After a particularly difficult year, and ahead of a general election in Israel on Tuesday, many members of the country’s Arab minority say they are refusing to vote in a poll predicted to re-elect Benjamin Netanyahu.
Israel’s estimated 1.9 million Arab population makes up around 20 per cent of the country, and across Druze areas and other Arab communities in Israel, there has been a growing clamour for a boycott.
In the country’s north, the mayor of the largest Druze town in the country, Daliyat el-Karmel smarts at the differences in services he believes are provided to his town, as compared to the nearest Jewish-majority city.
Driving from his town to Yokneam Illit, Rafik Halabi says, is like “going from Benghazi to London”.
Once a poor settlement, Yokneam Illit is now a thriving city, with factories, industrial complexes and major businesses.
The ruling Likud Party, meanwhile, says the government’s 15 billion shekel (£3.2bn) investment plan for the Arab sector “is the largest such commitment in Israel’s history”, according to Eli Hazan, Likud’s foreign affairs director.
But it is just one of many grievances the disgruntled Arab-Israeli community are feeling in the lead-up to the elections next week.
Halabi predicts that only half of Daliyat al-Karmel, around 80km north of Tel Aviv, will bother to vote on Tuesday, which incumbent Netanyahu, leader of the right-wing Likud Party, is now predicted to win.
“We are bitterly disappointed by the policies of this government, we have paid all our dues and duties and got nothing back of our rights,” Halabi says.
Netanyahu’s government ratified the controversial nation-state law in July which has a constitution-like status and has been described by critics as “apartheid legislation”.
Halabi, like many in his town, believe it has relegated Israel’s non-Jewish population to the status of second-class citizens.
The law defines Israel as a Jewish state, promotes the creation of Jewish-only settlements, removes Arabic as an official language and defines national self-determination as “the unique right of the Jewish people”.
In March the premier wrote on Instagram that “Israel is not a state of all its citizens” triggering further anger.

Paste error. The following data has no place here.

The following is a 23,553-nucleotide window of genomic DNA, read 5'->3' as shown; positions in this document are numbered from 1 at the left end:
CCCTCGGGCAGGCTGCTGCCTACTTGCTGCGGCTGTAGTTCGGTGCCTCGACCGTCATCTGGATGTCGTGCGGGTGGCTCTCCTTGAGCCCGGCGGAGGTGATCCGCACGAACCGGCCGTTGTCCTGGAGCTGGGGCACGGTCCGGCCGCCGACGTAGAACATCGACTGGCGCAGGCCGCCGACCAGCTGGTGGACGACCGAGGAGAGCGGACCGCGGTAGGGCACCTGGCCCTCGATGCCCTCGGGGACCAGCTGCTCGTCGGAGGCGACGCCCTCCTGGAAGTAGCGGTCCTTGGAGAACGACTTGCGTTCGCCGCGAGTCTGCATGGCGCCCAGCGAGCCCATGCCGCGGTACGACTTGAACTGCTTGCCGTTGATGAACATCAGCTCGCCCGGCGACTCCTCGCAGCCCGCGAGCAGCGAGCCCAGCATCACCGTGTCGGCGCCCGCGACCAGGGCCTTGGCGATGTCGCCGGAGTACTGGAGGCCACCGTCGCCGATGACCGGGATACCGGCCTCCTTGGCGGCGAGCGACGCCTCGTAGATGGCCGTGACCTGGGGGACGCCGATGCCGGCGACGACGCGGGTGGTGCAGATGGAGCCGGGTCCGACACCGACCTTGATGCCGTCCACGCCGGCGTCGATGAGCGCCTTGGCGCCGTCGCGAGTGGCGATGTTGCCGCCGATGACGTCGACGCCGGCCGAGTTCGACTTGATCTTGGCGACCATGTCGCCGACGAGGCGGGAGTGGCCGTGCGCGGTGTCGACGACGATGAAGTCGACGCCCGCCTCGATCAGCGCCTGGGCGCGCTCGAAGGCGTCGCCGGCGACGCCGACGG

Israel’s Arab minority comprises mainly descendants of Palestinians who either stayed within their communities or were internally displaced after the 1948 war that surrounded the creation of Israel.
But the Druze, a unique Arabic-speaking religious and ethnic group that practices an offshoot of Islam traditionally served in the army, often identify as Israeli and are fiercely loyal to the state. Many within the Druze community even dispute the label of Arab. They particularly felt the blow.
“The insult against Israeli Arabs is unbelievable,” Halabi says, of the law.
“They built the country, they are in the army, they have jobs in all the hospitals. We are Israel but the state refuses to acknowledge this.”
He says he fears there could be a noisy boycott movement within his town as people felt disheartened.
There had been some hope for Netanyahu’s chief election rival, ex-army chief Benny Gantz, who made a point of visiting Daliyat al-Karmel on the campaign trail.
Gadeer Mreeh, a Druze former TV anchor from Daliyat al-Karmel, is running on Gantz’s party list and is likely to be the first Druze woman in the Knesset, Israel’s parliament.
But Halabi says that during his visit, Gantz, a former paratrooper, dodged questions about whether he would alter or abolish the nation-state law if he came into power and instead said he believed “in equality”.
“We could see a large boycott this year. The nation-state law is the most serious factor that will influence voters in this community. But also the elections have never been so racist,” Halibi adds.
Halabi says some of the campaign videos and slogans demonise Arabs turning them into the “enemy” of the state.
The Likud Party have taken to chanting “Bibi or Tibi” a reference to Netanyahu’s childhood nickname, and Arab Israeli MK Ahmad Tibi, who has been singled out as their chief elections enemy.